Eremurus are known for their distinctive, bottle brush flowers that can rise to a height of 7 feet. The blossoms open from the bottom up and are available in colors ranging from white and pink to yellow and orange. These impressive early summer perennials, also known as foxtail lilies or desert candles, tower above other plants and add excitement to any flower garden.
Eremurus are native to the arid grasslands of Afghanistan and Iran. They are relatively cold tolerant if grown in very well-drained soil. Most varieties are winter hardy in zones 6-11.
These clump-forming perennials can have leaves that are grasslike or strappy. The foliage emerges in early spring and the leaves are sensitive to frost. If necessary, protect the foliage with horticultural fabric. In cool climates, plant eremurus in a sheltered location.
After flowering, the leaves will die back and the plant will be dormant until the following year. During summer, fall and winter, it's important for the roots to be in soil that is dry, rather than consistently moist.
Plant eremurus in fertile soil with excellent drainage. When preparing the planting area, add organic matter to lighten the soil and if possible, raise the soil level to improve drainage. A sandy loam is ideal.
Choose a warm location where the plants will get full sun and the tall flowers will be protected from strong winds. Keep in mind that the roots of eremurus are shallow and they don't like being crowded or forced to compete with neighboring plants. Once midsummer arrives and the eremurus are dormant, it’s fine for other perennials to overshadow them.
Eremerus roots resemble starfish: a prominent crown encircled by long, fleshy roots. Handle the roots gently and plant them as soon as possible. Don’t be concerned if the roots appear spongy and discolored, but if they are completely dry it’s unlikely they will grow.
Dig a 6-8” deep planting hole that is wider than the roots. Make a mound of sand in the center of the hole and place the crown on top of the sand. Then refill the hole. It’s important not to plant too deeply. The crown should be just an inch or two below soil level.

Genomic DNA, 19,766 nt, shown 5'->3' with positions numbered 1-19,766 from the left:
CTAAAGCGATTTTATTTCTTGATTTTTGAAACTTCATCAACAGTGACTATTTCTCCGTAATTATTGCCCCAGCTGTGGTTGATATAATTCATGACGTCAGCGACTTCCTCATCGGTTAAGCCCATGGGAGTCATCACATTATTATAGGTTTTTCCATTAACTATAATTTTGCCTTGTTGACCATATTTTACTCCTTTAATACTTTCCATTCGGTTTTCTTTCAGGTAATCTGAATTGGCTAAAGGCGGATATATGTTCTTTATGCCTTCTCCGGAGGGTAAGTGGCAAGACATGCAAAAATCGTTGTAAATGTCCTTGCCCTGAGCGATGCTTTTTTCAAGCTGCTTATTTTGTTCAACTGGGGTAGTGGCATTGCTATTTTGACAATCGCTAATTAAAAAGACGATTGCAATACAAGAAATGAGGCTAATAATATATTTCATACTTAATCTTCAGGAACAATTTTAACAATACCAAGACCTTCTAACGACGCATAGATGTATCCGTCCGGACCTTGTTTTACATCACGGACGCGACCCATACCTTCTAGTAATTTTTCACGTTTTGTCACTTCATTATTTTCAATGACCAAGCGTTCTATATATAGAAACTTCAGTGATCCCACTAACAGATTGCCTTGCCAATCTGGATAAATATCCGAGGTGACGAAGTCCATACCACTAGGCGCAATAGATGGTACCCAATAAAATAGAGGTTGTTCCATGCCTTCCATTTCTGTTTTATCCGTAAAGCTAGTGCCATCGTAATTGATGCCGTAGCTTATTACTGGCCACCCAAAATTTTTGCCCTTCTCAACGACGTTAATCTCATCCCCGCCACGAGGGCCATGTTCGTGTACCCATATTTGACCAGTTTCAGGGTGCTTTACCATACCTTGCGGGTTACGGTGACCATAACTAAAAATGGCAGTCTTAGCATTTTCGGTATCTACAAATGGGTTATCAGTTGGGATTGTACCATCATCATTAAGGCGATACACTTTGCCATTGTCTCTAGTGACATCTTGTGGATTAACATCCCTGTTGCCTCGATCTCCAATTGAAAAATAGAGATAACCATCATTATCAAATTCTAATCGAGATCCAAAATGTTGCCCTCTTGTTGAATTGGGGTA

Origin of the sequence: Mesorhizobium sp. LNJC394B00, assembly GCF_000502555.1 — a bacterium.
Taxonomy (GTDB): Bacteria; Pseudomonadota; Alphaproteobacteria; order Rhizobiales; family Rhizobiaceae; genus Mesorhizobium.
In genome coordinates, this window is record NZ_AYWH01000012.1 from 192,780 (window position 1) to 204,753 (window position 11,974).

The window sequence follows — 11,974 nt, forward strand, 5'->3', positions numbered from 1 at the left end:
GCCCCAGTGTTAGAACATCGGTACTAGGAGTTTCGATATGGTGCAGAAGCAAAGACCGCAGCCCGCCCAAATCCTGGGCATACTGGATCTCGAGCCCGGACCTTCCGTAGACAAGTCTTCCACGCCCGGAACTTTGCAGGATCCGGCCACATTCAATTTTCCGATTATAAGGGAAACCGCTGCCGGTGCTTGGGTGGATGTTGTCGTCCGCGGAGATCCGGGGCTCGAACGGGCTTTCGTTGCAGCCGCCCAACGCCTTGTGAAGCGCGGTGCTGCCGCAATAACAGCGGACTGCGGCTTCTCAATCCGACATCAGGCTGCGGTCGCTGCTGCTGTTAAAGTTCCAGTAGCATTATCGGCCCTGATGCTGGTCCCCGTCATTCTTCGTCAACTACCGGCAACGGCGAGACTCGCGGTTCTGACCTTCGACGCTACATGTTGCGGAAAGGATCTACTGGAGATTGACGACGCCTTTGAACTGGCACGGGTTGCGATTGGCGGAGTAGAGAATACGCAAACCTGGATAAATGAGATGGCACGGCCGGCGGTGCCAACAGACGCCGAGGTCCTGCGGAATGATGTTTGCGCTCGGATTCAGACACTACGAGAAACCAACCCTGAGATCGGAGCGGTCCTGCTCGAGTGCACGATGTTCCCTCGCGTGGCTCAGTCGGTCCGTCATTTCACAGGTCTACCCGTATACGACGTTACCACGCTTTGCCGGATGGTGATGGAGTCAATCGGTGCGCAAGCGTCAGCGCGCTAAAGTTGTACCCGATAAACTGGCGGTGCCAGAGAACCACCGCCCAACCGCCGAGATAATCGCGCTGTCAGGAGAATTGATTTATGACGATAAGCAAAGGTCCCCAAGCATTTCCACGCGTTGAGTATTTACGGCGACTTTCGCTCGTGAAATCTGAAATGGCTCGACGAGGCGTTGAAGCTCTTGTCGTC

Space the crowns 1 to 3 feet apart, depending on the ultimate size of the cultivar. After planting, mark the location of the crowns so you don’t accidently step on them.
In windy areas and with cultivars that are extremely tall, the flowers may need staking. When bloom time is over, you can cut the stems back to the base of the plant. If you want try letting the plants self-sow, allow the spent flowers to stay on until they drop their seed. Always wait until the foliage has completely yellowed before removing it.
Though eremurus dislike wet soil, they need consistent moisture in the spring when the plants are in active growth. This is also the best time to fertilize them, using a high potassium fertilizer.
If your eremurus become crowded and need to be divided, do it in late summer or early fall. Go slowly, taking extra care not to damage the brittle roots. Gently tease the crowns apart and replant them so the crown is only an inch or two below the soil surface.
In wet winters, eremurus are at risk of being damaged by waterlogged soil. Clear debris away from the soil surface and keep any mulch away from the crown of the plant.